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How Steam Technology Works


Early Steam History

The earliest known records of steam technology can be traced back to Alexandria in AD. 75. It was there that the mathematician Hero, also known as "Heros" or "Heron," wrote three books on mechanics and the properties of air and presented plans for a simple steam engine.

Hero's design called for a hollow sphere with bent tubes emerging from either side of it. This mechanism was then filled with water and mounted above a fire. As the heat caused the water inside the sphere to vaporize, steam was forced to vent through the two tubes. This steam-powered propulsion caused the sphere to rotate -- like a wheel turned by bottle rockets.

Hero's method for transforming steam power into motion was the foundation for later steam technology. However, a great number of scientific advancements were necessary before the concepts behind his steam turbine could be put to practical use. Although people like Leonardo da Vinci toyed with the idea of steam power (the inventor suggested in 1495 that steam power could fire a projectile), advancements in engineering and more accurate measurements of temperature and time helped pave the way for the coming age of steam.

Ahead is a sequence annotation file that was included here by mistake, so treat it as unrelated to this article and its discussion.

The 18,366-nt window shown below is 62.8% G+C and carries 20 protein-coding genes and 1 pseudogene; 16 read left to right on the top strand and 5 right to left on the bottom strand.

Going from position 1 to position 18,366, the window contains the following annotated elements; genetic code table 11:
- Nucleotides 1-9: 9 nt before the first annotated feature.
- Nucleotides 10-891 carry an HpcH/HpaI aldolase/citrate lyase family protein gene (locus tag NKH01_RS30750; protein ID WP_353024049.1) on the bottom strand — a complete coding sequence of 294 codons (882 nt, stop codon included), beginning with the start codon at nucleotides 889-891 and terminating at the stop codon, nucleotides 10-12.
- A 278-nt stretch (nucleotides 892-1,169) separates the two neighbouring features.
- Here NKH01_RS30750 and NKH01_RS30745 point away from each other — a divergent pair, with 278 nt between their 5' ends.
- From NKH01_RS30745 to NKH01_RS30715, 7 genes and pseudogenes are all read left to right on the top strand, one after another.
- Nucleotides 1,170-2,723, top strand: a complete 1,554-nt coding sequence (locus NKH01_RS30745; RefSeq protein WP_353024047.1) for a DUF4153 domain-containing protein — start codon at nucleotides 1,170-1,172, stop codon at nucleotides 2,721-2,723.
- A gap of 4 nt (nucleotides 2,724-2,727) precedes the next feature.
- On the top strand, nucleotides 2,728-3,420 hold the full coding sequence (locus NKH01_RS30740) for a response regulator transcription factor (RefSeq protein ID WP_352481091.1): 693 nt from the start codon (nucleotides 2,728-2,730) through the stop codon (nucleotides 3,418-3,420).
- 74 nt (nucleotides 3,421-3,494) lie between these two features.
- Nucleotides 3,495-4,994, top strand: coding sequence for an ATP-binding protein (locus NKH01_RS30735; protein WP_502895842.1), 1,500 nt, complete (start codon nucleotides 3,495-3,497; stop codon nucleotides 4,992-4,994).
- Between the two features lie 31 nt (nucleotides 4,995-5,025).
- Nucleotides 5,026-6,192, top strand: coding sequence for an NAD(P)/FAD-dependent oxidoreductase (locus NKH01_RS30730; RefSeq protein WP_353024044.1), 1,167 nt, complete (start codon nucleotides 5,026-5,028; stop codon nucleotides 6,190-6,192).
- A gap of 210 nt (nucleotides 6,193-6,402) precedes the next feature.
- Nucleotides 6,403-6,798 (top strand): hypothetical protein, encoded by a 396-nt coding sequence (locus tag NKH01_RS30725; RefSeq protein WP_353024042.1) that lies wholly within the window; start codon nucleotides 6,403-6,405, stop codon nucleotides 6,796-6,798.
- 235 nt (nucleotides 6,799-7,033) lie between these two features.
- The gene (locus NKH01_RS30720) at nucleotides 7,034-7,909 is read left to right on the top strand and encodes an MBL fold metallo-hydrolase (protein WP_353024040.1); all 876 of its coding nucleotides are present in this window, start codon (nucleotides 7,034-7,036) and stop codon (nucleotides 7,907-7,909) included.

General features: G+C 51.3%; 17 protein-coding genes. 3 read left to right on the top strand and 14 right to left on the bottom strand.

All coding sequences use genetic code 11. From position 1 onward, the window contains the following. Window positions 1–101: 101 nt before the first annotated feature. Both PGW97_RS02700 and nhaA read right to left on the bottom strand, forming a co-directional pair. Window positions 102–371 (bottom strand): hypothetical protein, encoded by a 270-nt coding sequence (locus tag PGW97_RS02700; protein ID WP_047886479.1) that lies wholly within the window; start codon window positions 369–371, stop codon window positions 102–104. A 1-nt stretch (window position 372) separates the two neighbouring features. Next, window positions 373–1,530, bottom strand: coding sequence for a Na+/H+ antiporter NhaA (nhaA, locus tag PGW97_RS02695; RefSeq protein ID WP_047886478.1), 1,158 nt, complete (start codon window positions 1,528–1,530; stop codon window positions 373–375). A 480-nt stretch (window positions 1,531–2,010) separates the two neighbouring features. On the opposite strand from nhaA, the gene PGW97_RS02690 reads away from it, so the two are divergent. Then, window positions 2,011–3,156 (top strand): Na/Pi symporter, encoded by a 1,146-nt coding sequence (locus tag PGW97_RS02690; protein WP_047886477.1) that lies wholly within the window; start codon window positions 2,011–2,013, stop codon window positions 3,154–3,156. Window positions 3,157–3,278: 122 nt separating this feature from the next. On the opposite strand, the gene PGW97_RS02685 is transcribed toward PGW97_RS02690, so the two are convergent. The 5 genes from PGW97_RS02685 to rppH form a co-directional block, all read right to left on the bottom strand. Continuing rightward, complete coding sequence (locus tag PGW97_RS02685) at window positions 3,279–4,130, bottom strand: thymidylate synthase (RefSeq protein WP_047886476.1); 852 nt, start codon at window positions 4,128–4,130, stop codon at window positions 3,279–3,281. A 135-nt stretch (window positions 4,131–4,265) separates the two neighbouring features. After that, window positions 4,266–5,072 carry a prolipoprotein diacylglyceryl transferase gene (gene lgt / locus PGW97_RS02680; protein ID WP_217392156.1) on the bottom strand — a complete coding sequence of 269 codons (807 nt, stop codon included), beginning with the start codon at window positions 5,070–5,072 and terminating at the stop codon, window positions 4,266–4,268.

In 1606, Giovanni Battista della Porta of Naples recorded his theories about the role

of steam in creating a vacuum. He theorized that if water converted to steam inside a closed container resulted in increased pressure (remember the exploding soup can?), steam condensed to water inside a closed chamber would result in decreased pressure. This new understanding of steam played a vital role in future developments.

In 1679, French scientist and mathematics professor Denis Papin managed to turn della Porta's theory into reality through a surprisingly domestic project: the "Digester or Engine for Softening Bones." The sealed cooking pot was essentially the first pressure cooker. Papin expanded on this device by adding a sliding piston to the top of a closed cylinder full of water. When heated, the expanding steam pushed the piston up. As the steam cooled and became liquid again, the resulting vacuum pulled the piston back down.

In the next section, we'll look at how 17th century inventors began to put emerging steam technology to practical use -- beyond the pressure cooker, that is.